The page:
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HMHS Karapara

The Karapara was built by Swan, Hunter & Wigham Richardson, Newcastle in 1914 for the British India Steam Navigation Co. She was a 7,117 gross ton ship, length 425ft x beam 55.6ft, one funnel, two masts, twin screw and a speed of 15.5 knots. Originally ordered as the Karunga, she was registered on 21st August 1915 and entered service as Naval Hospital Ship No. 17, with 341 beds and 200 medical staff. On 26 August 1915 she sailed for Gallipoli and operated in the Eastern Mediterranean, based at Alexandria. On 26th May 1917 she rescued 270 survivors from the hospital ship Dover Castle and took them to Gibraltar. In 1919 she provided medical facilities at Istanbul during an exceptionally hot summer. Delivered to British India Steam Navigation Co in 1920, she commenced sailings to East African ports as the Karapara. In the 1930's she transferred to the Straits (Malaya) route and also did some sailings to Port Sudan. Requisitioned for World War 2 duty and reconverted to hospital ship (No. 36) in October 1940 with 338 beds and 123 medical staff in 1940, she served between the Red Sea and India. In April 1941, off Perim Island, Red Sea, en route to India, she was diverted to Aden to offload her patients, and then ordered to Tobruk to replace the hospital ship Vita which had been damaged by dive bombers. On her first voyage out of Tobruk, she was attacked by aircraft but escaped damage. However, on her second journey, 5th May 1941, she was deliberately bombed and damaged by at least nine enemy aircraft at Mersa, Tobruk; she was towed back into port, repaired and successfully sailed to Alexandria. She returned to commercial service in January 1947 on Calcutta/Singapore routes and was eventually sold to the Steel Corporation of Bombay for scrapping on 18th March 1950. [Merchant Fleets, Vol.11, British India Steam Navigation Co by Duncan Haws]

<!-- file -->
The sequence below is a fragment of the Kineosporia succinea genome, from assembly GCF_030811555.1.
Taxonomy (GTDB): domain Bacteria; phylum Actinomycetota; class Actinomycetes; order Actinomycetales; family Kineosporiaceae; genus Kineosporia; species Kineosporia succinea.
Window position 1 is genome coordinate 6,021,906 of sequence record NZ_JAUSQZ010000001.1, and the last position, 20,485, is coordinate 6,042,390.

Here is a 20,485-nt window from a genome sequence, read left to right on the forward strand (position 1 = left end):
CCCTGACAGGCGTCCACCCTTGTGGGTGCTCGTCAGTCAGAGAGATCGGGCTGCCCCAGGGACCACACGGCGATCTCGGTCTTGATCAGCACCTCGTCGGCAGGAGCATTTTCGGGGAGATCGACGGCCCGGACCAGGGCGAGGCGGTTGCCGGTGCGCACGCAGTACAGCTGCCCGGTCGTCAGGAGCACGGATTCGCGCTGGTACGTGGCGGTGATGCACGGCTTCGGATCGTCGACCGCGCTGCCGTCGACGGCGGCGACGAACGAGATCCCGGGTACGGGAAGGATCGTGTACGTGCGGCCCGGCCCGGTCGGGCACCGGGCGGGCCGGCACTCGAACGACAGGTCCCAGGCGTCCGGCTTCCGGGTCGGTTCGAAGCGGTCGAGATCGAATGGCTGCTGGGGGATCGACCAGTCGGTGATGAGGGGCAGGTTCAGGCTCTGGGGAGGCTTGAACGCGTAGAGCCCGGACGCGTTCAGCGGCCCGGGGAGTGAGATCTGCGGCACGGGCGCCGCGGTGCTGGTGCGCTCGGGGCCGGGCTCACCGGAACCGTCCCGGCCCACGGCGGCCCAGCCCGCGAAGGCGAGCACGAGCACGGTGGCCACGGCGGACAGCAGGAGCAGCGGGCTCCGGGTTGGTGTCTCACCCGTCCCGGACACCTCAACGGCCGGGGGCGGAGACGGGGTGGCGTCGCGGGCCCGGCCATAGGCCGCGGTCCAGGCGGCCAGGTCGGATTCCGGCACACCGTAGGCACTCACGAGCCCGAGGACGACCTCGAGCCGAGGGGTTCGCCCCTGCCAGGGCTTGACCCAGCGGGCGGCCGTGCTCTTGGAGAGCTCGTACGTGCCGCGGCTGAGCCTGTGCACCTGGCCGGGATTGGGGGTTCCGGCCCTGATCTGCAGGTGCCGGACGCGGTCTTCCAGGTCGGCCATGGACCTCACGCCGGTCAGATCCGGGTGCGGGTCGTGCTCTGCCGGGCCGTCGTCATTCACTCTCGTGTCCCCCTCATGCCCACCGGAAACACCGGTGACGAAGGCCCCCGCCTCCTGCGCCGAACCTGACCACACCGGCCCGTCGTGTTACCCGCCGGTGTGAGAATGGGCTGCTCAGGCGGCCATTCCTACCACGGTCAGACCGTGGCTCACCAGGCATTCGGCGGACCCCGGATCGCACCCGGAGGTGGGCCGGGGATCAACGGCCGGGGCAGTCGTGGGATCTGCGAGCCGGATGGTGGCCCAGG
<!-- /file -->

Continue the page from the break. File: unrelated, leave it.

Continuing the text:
[Source: The Ships List - Karapara 1914]

Last updated 28 February, 2009

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